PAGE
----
Forbes says JAAA Competitions Committee positioned to steer track and field in difficult times

Forbes says JAAA Competitions Committee positioned to steer track and field in difficult times

BY PAUL A REID
Observer writer
reidp@jamaicaobserver.com

Sunday, January 03, 2021

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Ian Forbes, ch airman of the Jamaica Athletics Administrative Association's (JAAA) Competitions Committee, says “the many and varied skill sets” of the members of the committee would ensure that they carry out their duties to the best of their abilities on the newly elected executive.

Forbes, who was returned unopposed as the first vice-president at the annual general meeting (AGM) held in November and speaking at the recent calendar conference held virtually on Monday, sees the job of the Competitions Committee as important to ensure the smooth running of track and field meetings in the country.

In addition to Forbes, who is a World Athletics certified track and field official and a meet organiser, the rest of the committee comprises David Riley, Juliet Parkes-Livermore, Velma Charlton, Michael Vassell, Ewan Scott, Leroy Cooke, Lamar Richards, Mario Haughton, and the newly elected JAAA's Assistant Honourary Secretary Brian Smith.

According to Forbes: “The skills sets are many and varied and I think we complement each other pretty well... you would notice as well there is a heavy slant towards Internet technology (IT) on the panel, [and] there are a number of IT specialists which as you know that is what drives everything.”

Forbes, who is also the managing director at Sherwin Williams in Jamaica and the sports director at Jamaica College, said: “Most of the members are or have been meeting organisers so they have a great depth and breadth of knowledge with respect to meet organisation, from both a technical perspective as well as an administrative perspective.”

The chairman then gave an outline of the responsibilities of the committee.

“With respect to how we work, the work starts from the prior year, with the calendar for 2021, the work started from as early as June/July of 2020, typically it starts round about August and we look at the local, regional and international calendars and the general landscape and our task is to harmonise all the calenders to ensure that there are no clashes,” Forbes noted.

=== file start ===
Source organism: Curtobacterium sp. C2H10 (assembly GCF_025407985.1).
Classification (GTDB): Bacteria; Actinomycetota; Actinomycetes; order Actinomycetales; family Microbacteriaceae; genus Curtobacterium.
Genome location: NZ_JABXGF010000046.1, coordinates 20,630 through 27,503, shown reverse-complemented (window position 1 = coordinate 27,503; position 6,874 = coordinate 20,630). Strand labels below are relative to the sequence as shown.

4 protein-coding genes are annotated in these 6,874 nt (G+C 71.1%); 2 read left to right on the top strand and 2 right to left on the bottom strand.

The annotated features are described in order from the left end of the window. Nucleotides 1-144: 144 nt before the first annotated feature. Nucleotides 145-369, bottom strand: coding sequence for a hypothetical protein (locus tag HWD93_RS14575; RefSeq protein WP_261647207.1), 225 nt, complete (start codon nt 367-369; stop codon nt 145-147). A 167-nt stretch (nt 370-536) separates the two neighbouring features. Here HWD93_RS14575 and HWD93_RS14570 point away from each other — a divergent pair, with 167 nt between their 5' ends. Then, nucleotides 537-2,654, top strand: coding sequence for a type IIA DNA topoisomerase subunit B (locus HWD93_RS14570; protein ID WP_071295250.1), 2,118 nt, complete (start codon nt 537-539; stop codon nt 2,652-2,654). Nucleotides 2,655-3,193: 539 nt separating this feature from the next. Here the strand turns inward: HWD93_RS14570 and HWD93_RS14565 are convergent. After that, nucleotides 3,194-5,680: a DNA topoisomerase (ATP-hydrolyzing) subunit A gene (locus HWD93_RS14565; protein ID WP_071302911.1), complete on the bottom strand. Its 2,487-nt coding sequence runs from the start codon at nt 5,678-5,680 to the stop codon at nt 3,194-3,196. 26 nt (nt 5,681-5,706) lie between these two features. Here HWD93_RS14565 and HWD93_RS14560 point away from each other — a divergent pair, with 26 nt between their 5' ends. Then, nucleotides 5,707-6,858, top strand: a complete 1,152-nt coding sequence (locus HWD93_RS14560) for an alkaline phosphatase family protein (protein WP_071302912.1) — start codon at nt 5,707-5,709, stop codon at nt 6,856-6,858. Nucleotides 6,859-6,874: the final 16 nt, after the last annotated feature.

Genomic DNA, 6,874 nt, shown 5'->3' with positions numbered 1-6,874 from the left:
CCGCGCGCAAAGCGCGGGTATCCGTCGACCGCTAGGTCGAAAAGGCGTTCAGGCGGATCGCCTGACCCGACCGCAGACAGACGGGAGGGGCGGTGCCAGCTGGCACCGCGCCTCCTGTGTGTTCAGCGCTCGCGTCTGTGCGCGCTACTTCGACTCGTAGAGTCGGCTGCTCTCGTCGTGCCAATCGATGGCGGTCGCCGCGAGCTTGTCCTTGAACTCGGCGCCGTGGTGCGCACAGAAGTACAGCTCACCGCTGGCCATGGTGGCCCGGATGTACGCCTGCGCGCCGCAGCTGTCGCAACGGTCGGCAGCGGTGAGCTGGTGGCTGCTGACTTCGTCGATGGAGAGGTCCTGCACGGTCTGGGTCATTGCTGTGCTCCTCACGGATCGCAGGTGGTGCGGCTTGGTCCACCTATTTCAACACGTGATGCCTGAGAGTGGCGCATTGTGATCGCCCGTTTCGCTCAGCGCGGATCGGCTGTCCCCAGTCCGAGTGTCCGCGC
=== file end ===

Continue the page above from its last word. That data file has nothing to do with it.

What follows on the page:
He added: “When we say no clashes [we mean] not that there [be] no more than one meet on any given weekend, sometimes we have up to four and five and in this pandemic it will necessitate us having sometimes even more to ensure our athletes get the best opportunity to prepare themselves both for junior and senior competitions, we know it's a busy year; it's an important year and our task is to facilitate our athletes, coaches, managers and all stakeholders to ensure that they are given the best chance to prepare and succeed.”

Forbes says the committee doesn't work arbitrarily, claiming “we consult with a number of stakeholders to coordinate things”.

“And we outline all protocols and we reinforce the importance of observing these protocols, not just in the pandemic, but in the general routine, work which is pretty much involved in planning a meet,” Forbes outlined.

“So when we call the meeting managers to ascertain dates for meets and we do not look at current year only, we look at a three year time horizon, for example, we would be looking at 2021 to 2024.”

Sanctioning meets, he said, is not automatic.

“Some meet planners will ask why some meets are sanctioned vis a vis others. Of course there are a number of factors which we look at — general organisation over time, longevity, track record of various meets and those meets would be given priority in some respect if they have had a good record of organisation and facilitation of track and field, both locally and internationally. We also have to look if the meets are in good standing with respect to the cess owed to the JAAA.”

With the season already under way and expected to pick up in intensity in January, the committee, Forbes said, had been in constant consultations with stakeholders.

“After we look at everything, we have consultations and I must hasten to say we have had a number of consultations and the most recent one with a number of stakeholders, including ISSA, the Ministry of Health, meeting managers and, of course, the JAAA and that has gone very well.

“As we move forward, there will be more even deeper collaboration with respect to all stakeholders to ensure that we are all on the same page to pretty much share best practices as we move forward to develop our sport and enable us to remain successful and at the top of the ladder in track and field globally,” Forbes concluded.


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